How is it that the New York Knicks can fire their entire coaching staff - from top to bottom - cleaning it out from corner to corner while retaining all of the players, and in a few weeks, implement a whole new coaching staff and be ready to start the next season, but ABT can’t rid itself of one incompetent artistic director who cannot put together one week of a Met Season without relying on imports who someone else has trained? The Knicks fired their entire coaching staff – everyone – because they understood that it was time for a change and a fresh start for their team of great players.
It looks like Steve Kerr, the NBA’s 3-point GOAT, might take over as head coach. He knows the Triangle Offense like the back of his hand, having learned it from Phil Jackson while playing for the Chicago Bulls. On a team where he wasn’t the media star or even one of the tallest guys, Kerr came up with huge plays when he took control of the ball.
In the final seconds of Game 6 of the NBA Finals in 1997 against the Utah Jazz, the score was tied at 86. During a time-out, Kerr grabbed the attention of the team’s biggest stars, Scottie Pippin and Michael Jordan, and boldly told them that he’d be ready for the ball to make the winning shot. He’d be ready even though he and everybody else in the world expected Jordan to take that shot. In the final 28 seconds, Pippen was blocked from getting anywhere near the basket and passed to Jordan. Jordan drove inward but got caught up in traffic. He saw Kerr standing 15 feet back and faked a jumpshot to pass the ball to him. With 5 seconds left, Kerr grabbed the pass, planted his feet, and swish. Game over. The Drive to Five was complete. [Relive it here.]
Pippen > Jordan > Kerr for the 5th Championship. The Bulls didn’t phone up Charles Barkley or some YMCA player to ask them to join the team for a couple of high profile games because the team’s management didn’t have confidence in the up and coming players on the bench. What the hell is going on at ABT?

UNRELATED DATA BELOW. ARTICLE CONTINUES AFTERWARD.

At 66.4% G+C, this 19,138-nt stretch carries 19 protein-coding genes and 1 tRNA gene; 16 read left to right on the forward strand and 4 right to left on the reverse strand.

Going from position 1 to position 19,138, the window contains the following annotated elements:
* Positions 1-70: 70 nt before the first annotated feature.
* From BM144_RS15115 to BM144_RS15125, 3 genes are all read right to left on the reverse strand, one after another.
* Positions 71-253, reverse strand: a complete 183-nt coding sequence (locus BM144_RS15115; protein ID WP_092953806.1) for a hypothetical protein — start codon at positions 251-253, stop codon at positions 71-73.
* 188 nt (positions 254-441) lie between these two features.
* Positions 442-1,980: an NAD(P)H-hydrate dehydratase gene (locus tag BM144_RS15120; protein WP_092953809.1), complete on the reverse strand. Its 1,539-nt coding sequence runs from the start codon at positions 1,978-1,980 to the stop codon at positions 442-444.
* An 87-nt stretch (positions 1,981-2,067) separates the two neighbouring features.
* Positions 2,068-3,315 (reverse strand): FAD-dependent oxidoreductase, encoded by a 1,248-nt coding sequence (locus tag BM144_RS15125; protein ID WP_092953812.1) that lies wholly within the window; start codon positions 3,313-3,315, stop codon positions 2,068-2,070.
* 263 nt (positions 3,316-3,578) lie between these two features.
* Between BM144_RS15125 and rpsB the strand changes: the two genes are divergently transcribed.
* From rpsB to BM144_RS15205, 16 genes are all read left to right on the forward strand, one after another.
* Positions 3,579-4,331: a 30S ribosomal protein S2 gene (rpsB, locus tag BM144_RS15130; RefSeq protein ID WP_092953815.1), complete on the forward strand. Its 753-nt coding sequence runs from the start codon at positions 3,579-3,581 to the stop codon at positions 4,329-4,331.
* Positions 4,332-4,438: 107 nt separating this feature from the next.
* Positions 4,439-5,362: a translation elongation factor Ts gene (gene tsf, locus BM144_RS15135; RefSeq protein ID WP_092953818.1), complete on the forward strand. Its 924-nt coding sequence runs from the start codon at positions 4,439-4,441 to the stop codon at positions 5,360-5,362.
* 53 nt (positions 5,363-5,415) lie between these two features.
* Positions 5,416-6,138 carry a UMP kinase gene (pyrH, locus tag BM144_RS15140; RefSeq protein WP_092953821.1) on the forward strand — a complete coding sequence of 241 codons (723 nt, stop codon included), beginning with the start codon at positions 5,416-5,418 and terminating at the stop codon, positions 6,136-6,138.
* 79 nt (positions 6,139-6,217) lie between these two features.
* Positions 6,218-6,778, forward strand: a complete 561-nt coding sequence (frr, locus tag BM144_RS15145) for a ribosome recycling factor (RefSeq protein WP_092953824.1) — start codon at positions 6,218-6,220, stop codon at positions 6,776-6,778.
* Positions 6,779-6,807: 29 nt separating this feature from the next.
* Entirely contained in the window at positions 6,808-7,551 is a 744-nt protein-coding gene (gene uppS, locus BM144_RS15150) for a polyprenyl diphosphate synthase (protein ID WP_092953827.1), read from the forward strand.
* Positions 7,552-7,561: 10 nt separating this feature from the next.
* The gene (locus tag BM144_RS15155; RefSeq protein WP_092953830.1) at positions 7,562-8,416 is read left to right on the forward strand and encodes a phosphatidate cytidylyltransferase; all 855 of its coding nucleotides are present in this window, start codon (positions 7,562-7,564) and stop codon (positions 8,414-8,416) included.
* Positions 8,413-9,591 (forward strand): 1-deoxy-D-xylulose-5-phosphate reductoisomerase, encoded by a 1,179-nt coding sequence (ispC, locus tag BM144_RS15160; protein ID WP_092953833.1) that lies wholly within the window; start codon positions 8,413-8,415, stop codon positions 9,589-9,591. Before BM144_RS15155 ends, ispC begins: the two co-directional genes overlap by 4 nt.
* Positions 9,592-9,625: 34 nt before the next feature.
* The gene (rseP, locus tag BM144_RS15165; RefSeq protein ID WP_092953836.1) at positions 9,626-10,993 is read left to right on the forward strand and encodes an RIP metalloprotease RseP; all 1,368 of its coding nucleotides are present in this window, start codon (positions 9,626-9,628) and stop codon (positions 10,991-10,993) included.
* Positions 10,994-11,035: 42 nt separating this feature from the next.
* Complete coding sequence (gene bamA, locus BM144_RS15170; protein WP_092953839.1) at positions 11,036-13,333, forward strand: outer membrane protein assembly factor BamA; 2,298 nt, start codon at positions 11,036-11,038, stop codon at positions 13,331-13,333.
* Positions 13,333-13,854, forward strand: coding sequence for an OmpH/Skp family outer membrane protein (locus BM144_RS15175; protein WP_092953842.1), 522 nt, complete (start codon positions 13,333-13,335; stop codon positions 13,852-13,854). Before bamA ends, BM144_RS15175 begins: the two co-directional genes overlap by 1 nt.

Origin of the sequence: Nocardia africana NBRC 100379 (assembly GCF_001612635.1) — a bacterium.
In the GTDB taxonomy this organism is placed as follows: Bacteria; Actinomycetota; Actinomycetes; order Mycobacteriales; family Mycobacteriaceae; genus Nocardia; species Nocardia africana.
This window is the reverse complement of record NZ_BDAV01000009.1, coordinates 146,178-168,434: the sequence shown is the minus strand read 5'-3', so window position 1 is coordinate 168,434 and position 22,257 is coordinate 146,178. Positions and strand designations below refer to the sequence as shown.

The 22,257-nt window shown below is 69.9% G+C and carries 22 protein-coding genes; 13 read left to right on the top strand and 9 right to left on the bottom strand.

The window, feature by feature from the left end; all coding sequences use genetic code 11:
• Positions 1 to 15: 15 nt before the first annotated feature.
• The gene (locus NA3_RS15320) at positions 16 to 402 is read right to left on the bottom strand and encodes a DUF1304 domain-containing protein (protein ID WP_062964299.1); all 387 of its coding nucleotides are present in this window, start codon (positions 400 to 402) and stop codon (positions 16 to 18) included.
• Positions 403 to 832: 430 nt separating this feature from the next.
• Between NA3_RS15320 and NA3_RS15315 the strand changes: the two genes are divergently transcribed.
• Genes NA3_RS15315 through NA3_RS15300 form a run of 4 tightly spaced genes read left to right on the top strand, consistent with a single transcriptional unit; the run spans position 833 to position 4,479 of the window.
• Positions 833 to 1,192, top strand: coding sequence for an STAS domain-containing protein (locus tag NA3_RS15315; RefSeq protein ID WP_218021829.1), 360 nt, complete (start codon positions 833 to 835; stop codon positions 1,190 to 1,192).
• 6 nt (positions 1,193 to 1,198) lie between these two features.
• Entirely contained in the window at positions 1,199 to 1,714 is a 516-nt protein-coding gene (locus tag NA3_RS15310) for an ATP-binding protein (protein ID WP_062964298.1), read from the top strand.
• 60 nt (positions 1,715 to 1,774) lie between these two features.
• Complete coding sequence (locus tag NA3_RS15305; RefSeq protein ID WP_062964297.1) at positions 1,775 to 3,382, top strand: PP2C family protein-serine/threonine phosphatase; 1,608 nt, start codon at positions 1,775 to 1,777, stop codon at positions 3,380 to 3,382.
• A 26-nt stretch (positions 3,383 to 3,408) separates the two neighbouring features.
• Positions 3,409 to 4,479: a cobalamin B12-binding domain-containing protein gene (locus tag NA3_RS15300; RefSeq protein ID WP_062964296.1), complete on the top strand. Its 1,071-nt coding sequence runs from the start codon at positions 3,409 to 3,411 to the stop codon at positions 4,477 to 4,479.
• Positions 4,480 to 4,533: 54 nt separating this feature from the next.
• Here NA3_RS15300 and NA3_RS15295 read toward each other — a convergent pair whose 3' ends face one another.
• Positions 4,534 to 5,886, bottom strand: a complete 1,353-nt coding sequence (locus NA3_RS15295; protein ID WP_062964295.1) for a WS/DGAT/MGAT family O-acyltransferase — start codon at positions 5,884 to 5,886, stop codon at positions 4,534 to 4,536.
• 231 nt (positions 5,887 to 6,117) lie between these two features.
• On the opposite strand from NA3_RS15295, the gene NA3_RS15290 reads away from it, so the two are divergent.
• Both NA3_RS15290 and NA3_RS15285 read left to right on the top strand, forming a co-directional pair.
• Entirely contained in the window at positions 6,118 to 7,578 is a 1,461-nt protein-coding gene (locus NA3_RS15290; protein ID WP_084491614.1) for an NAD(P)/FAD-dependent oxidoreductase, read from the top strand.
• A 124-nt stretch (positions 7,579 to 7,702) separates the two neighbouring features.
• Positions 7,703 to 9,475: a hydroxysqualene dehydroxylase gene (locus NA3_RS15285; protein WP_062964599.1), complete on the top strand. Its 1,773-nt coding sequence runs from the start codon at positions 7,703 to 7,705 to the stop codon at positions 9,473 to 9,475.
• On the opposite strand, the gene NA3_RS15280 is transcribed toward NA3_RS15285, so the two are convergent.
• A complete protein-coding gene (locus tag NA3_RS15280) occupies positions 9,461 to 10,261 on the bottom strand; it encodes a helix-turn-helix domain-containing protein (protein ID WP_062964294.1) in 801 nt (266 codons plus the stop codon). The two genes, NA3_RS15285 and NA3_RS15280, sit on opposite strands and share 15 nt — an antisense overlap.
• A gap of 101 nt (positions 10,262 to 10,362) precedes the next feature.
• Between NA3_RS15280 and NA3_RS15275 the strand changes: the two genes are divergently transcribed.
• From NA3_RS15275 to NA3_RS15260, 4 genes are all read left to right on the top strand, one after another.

Jared Matthews is finally getting the opportunity to dance Albrecht in New York during the Met Season only because of another dancer's injury. ABT’s first press release that announced the casting change was apologetic in tone instead of praising Matthews' accomplishments and conveying the certainty that it would be worthwhile to attend the performance. The press release lauded the accomplishments of the guy who wasn’t going to show up to dance, but said nothing about the guy who was.
Last year when Natalia Osipova bailed out of Sylvia because she couldn't get the steps, ABT’s stupid fools made the same mistake. They trumpeted the grand importance of Osipova, who wasn’t going to show up to dance, and made an apologetic-toned reference to Xiomara Reyes, who was the wonderful artist who would replace Owhimpova on short notice in her own debut.
ABT’s marketing strategy seems to be to convey to the public that all but a couple of its own dancers are losers. No wonder ticket sales suck.
Phil Jackson wouldn't think twice before firing Kevin McKenzie, because he would know that McKenzie is the source of ALL of ABT's problems. We need to be able to win with our own players.